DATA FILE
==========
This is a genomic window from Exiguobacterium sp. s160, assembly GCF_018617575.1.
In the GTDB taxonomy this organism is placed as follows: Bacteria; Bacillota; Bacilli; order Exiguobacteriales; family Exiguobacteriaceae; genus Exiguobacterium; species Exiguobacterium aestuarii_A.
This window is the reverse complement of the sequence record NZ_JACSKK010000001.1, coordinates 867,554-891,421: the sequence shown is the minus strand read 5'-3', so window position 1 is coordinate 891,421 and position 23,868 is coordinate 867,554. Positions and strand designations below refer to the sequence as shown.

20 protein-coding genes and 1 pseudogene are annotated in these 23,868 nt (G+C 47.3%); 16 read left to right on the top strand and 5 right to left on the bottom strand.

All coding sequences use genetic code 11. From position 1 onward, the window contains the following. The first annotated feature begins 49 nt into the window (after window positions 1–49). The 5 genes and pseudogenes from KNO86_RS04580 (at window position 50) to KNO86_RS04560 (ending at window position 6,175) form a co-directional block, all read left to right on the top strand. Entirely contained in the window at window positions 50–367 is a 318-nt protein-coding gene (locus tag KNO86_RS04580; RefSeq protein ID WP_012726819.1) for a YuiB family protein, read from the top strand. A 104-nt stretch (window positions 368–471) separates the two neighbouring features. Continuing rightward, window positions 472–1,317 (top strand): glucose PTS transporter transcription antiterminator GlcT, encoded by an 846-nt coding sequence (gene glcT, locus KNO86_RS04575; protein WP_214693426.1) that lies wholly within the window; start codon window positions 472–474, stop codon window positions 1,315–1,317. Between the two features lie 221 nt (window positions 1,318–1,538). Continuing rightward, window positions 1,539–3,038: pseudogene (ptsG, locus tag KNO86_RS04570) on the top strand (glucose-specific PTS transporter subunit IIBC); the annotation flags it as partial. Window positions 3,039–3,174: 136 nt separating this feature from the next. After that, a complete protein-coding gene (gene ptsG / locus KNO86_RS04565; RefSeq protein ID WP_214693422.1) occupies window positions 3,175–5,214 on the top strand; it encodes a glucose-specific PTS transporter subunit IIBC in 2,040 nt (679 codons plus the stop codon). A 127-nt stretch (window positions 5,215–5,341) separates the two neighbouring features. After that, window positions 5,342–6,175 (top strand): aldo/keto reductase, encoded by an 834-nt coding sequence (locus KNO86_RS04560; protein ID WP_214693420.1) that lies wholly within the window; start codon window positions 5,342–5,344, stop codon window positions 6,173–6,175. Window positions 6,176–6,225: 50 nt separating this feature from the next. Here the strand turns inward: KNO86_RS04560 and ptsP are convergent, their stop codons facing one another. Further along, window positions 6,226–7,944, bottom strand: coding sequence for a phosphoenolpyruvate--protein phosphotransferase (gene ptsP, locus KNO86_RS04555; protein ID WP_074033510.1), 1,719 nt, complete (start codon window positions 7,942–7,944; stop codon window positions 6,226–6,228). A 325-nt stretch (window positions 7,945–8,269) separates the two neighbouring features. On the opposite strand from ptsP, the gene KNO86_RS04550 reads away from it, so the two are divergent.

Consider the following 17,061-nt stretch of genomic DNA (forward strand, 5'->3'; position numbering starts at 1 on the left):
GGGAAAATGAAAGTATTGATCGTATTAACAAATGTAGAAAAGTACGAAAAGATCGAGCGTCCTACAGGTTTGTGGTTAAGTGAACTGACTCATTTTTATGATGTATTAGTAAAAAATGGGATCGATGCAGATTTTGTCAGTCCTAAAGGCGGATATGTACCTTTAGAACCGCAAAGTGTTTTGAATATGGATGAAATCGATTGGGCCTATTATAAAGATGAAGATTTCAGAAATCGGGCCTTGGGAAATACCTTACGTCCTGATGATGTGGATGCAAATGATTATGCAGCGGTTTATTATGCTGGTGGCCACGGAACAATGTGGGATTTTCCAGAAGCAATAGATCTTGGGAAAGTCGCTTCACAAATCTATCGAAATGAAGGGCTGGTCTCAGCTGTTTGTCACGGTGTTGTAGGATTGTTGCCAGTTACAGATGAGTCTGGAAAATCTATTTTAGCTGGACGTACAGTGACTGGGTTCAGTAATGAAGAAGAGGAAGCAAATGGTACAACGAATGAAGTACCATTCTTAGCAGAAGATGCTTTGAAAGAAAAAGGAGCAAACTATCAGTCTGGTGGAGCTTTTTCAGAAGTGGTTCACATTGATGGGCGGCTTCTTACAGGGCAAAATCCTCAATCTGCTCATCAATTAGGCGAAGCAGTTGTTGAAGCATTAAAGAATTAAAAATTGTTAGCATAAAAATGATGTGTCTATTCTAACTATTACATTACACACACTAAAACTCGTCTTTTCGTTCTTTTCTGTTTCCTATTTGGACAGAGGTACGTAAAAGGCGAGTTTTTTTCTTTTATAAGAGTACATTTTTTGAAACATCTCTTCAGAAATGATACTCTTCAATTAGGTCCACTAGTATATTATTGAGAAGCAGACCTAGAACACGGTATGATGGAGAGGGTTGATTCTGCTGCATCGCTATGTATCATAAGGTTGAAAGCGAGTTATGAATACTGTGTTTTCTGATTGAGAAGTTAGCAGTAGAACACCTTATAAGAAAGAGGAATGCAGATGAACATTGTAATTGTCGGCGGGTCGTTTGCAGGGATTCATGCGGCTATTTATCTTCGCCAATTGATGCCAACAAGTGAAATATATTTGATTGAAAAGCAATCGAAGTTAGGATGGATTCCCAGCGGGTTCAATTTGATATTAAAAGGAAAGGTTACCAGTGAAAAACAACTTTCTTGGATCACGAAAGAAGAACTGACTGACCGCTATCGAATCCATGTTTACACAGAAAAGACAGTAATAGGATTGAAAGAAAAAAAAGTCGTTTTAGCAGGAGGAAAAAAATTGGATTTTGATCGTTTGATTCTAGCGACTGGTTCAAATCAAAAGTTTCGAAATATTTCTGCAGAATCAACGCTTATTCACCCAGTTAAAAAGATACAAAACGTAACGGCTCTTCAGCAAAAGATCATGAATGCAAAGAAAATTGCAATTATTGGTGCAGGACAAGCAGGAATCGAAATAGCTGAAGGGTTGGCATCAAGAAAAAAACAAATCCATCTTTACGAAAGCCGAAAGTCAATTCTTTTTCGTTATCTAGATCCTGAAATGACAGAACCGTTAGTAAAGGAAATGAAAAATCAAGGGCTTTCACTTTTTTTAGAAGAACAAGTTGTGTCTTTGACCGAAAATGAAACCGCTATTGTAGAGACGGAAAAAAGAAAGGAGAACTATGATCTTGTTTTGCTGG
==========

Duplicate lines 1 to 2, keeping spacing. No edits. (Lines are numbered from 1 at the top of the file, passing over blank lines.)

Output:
This is a genomic window from Exiguobacterium sp. s160, assembly GCF_018617575.1.
In the GTDB taxonomy this organism is placed as follows: Bacteria; Bacillota; Bacilli; order Exiguobacteriales; family Exiguobacteriaceae; genus Exiguobacterium; species Exiguobacterium aestuarii_A.